Heinz Linge worked with Adolf Hitler for a ten-year period from 1935 until the Führer’s death in the Berlin bunker in May 1945. He was one of the last to leave the bunker and was responsible for guarding the door while Hitler killed himself. Duri Heinz Linge worked with Adolf Hitler for a ten-year period from 1935 until the Führer’s death in the Berlin bunker in May 1945. He was one of the last to leave the bunker and was responsible for guarding the door while Hitler killed himself. During his years of service, Linge was responsible for all aspects of Hitler’s household and was constantly by his side. He claims that only Eva Braun stood closer to Hitler over these years.
Here, Linge recounts the daily routine in Hitler’s household: his eating habits, his foibles, his preferences, his sense of humor, and his private life with Eva Braun. In fact, Linge believed Hitler’s closest companion was his dog Blondi. After the war Linge said in an interview, “It was easier for him to sign a death warrant for an officer on the front than to swallow bad news about the health of his dog.” Linge also charts the changes in Hitler’s character during their time together and his fading health during the last years of the war. During his last days, Hitler’s right eye began to hurt intensely and Linge was responsible for administering cocaine drops to kill the pain. In a number of instances—such as with the Stauffenberg bomb plot of July 1944—Linge gives an excellent eyewitness account of events. He also gives thumbnail profiles of the prominent members of Hitler’s “court”: Hess, Speer, Bormann and Ribbentrop amongst them.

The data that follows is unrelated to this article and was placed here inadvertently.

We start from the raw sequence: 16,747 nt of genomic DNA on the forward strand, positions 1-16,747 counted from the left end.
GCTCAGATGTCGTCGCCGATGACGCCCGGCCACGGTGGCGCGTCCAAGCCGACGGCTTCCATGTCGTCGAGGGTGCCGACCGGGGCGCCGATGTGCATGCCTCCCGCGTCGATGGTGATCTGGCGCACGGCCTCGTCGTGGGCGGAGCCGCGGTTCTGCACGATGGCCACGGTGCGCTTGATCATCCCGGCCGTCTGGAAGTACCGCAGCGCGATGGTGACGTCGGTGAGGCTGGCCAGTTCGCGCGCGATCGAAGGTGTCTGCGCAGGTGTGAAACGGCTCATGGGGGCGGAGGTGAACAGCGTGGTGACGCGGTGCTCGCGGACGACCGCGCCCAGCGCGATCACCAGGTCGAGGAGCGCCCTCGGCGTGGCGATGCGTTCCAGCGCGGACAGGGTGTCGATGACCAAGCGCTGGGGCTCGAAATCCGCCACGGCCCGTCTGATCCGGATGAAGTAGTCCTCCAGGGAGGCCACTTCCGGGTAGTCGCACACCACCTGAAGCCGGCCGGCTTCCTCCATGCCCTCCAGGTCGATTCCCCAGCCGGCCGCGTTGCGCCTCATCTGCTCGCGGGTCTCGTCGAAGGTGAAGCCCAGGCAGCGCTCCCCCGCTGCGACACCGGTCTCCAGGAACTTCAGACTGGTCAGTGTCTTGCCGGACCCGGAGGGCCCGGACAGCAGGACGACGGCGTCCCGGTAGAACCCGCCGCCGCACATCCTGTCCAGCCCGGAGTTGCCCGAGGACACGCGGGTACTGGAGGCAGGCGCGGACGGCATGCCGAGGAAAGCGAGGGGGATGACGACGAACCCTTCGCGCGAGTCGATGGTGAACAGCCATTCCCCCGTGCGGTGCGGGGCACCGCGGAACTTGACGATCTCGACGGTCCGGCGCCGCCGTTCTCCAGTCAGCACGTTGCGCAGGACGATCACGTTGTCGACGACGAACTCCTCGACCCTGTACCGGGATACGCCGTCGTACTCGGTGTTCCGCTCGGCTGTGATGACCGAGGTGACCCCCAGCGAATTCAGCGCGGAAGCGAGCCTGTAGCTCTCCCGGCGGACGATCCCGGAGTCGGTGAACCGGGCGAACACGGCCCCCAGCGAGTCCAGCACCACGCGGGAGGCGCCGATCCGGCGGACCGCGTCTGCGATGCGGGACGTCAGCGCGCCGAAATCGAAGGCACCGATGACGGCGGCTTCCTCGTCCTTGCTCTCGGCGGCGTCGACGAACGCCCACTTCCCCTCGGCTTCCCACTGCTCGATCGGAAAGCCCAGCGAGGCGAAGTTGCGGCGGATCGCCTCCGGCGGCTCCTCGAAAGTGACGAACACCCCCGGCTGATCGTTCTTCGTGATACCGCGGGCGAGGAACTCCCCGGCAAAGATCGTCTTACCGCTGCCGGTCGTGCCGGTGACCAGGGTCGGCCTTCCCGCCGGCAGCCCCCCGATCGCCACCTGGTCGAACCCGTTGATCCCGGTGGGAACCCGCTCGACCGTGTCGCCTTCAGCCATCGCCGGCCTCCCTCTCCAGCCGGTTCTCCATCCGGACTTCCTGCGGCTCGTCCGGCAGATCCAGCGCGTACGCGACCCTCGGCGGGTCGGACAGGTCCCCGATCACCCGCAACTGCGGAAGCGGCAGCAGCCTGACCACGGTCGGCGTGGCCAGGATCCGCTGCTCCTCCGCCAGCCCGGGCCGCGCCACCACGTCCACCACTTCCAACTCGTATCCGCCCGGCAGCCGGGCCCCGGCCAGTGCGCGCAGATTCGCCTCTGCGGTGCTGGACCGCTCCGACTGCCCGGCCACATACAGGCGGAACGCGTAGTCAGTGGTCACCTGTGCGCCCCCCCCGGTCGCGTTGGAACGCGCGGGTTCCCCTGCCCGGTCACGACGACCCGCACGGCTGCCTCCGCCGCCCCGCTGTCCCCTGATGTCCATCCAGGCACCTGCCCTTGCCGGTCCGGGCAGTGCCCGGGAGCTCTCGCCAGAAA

Though Linge held an SS rank, he claims not to have been a Nazi Party member. His profile of one of history’s worst demons is not blindly uncritical, but it is nonetheless affectionate. The Hitler that emerges is a multi-faceted individual: unpredictable and demanding, but not of an otherwise unpleasant nature. ...Continua Nascondi